You cannot mention recent Danish fashion history without including Sand. The brand, established 30 years ago in Denmark by the husband and wife team Lene and Søren Sand, has since spread to 32 countries on six continents. Sand was founded in Randers initially with womens wear, but later a successful menswear line was added.
Sand is known for well-constructed tailoring with narrow silhouettes and their passion for Italian fabrics is clear in the choice of materials they use.
From the very beginning, Sand has combined international ambitions with a sincere love for quality, which of course is a key factor in the reputation they have built for the brand both at home and abroad. In North America, where Sand is showcased in 180 stores, the brand is displayed next to names such as Paul Smith, Armani, Zegna, Dolce & Gabbana and John Varvatos. Last season, Sand was the third best selling brand at Harvey Nichols and Bloomingdale’s in Dubai – and from this autumn Sand is represented in Saks Fifth Avenue in New York.
The effort to create attention surrounding the brand has really paid off. According to Søren Sand, an Australian buyer expressed that the brand was the “best thing that happened to Australia since Coca-Cola”. In summary, Sand has proved both home and abroad to be an established well-dressed key player that you cannot wear out – literally.
Throughout the years, Lene and Søren Sand have demonstrated strength in creating attention about their brand. Just to mention a few: the band Duran Duran is committed to Sand¸the now late star photographer Helmut Newton shot campaigns for Sand in 2002 and when Sand was a part of the Copenhagen show calendar, they flew in twenty top International models for their show. When Sand participated in the important menswear fashion fair, Pitti Uomo, in Florence for the first time they borrowed the furniture from the Arne Jacobsen 606-suite at Radisson Blue Royal Hotel in Copenhagen and recreated the room as a showroom in Florence.
Where is Danish fashion today?
“In Denmark we have deep roots and traditions in design. The Danes are born with an aesthetic sense, making them uncompromising compared to foreign designers. That being said, a lot of countries have traditions of a big fashion industry, which does not apply for Denmark. For instance, abroad you often have partial own production close by, enabling you to make show pieces in the days leading to a show – that’s not really possible here.”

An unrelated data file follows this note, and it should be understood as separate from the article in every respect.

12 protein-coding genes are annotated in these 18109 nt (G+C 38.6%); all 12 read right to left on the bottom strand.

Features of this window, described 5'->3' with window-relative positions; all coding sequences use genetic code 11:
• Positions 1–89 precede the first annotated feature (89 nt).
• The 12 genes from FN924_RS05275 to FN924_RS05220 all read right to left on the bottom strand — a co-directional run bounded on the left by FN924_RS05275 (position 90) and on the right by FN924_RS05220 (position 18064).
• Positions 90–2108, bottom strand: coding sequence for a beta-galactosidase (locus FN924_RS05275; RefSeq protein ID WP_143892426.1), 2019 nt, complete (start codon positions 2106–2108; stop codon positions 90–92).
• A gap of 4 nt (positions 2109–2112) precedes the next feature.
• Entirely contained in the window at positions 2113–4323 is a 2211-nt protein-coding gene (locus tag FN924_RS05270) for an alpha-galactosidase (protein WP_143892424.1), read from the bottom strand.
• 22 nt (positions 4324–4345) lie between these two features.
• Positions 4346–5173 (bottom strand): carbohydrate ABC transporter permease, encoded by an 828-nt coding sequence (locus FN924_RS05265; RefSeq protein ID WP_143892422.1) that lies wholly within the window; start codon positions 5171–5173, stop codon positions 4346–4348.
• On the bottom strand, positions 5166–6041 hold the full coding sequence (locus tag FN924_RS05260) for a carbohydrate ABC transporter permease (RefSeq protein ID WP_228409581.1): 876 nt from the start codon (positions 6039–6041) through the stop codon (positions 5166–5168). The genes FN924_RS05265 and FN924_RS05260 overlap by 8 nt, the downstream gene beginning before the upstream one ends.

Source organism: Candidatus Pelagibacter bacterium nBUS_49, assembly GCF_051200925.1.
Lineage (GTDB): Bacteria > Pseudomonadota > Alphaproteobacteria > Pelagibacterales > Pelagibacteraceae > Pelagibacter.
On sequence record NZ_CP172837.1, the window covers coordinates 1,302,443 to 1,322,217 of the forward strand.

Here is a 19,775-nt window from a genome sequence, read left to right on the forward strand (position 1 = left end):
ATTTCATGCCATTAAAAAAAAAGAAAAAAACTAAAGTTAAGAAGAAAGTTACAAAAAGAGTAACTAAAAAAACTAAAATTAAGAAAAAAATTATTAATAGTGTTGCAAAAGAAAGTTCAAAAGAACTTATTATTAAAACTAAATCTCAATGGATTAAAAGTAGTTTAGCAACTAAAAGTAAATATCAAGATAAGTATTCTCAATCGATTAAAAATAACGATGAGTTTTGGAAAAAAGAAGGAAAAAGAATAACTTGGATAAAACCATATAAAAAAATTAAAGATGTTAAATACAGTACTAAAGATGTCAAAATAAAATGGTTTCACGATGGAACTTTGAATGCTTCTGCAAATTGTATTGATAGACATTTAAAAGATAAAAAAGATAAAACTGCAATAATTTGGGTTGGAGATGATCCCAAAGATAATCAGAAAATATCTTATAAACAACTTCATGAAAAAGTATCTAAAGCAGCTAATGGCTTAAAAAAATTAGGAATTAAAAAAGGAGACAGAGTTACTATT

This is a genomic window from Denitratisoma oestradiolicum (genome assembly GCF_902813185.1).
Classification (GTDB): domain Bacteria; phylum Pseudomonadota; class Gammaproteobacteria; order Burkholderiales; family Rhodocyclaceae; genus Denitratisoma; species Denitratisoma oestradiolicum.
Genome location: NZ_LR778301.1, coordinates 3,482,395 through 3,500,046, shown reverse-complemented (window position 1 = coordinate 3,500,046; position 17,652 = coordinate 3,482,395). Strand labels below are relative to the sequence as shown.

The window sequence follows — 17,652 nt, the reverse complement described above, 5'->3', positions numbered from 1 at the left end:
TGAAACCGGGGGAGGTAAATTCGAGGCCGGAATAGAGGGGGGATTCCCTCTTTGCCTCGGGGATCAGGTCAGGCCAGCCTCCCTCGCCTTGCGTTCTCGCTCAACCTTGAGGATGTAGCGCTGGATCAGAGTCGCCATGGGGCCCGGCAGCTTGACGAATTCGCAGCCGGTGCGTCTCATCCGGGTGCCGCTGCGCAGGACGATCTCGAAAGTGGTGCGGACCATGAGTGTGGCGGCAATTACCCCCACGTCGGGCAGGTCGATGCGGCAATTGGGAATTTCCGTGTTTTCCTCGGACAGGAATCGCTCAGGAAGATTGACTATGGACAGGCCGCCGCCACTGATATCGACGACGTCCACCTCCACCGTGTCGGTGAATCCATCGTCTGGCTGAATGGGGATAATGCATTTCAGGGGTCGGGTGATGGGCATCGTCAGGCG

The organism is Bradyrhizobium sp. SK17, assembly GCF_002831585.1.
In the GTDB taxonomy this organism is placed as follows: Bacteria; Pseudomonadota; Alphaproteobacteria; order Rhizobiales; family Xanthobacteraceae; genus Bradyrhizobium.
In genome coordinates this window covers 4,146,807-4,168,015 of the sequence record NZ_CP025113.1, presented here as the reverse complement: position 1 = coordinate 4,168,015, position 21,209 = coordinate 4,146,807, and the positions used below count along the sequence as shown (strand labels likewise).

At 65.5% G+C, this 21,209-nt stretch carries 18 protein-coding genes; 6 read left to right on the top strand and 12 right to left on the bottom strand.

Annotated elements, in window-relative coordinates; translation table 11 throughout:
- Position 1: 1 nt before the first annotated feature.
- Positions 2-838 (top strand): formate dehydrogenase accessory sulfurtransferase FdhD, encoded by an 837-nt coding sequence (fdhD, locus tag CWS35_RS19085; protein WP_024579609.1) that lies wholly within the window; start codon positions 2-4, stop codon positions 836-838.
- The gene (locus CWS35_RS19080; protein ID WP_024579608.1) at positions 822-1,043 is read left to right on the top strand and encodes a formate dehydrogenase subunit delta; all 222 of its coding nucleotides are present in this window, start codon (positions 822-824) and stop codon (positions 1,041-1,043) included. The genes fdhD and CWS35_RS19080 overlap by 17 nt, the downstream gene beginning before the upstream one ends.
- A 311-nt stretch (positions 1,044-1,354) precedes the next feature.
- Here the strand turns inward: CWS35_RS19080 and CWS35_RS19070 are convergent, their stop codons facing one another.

What is your role in Denmark?
“It is important to us that we stay a part of the Danish fashion scene, but being present in 32 markets, all requiring our attention, it often ends up being a question of priorities. The home market is simply too small to base your business on and if you start a new company in Denmark today, it’s necessary to think globally from day one. In countries like France, England and Italy with 50-60 million inhabitants you can have a much better start, as there are many more potential customers and room for grand gestures.”
Which impact has the economic situation of the last years had on the Danish fashion industry?
“The financial crisis has left its mark, and unfortunately slowed down development. The industry is under pressure, because you need to make profit, while banks and investors are reluctant. The picture has changed from previously being dominated by emotions and intuition, to being driven by business sense, markup and sell-through. It’s a sad development.”
What makes Sand unique?
“Our dedication to the end product is essential for what Sand stands for. We immerse ourselves in all materials, from linings to buttons and it’s vital that the fit is perfect. We think and work globally being present on six continents, and production is primarily in Italy and Portugal. The organization is flat and flexible, so we can easily and quickly maneuver. Design is the backbone of the company, run from our design studio in Italy.”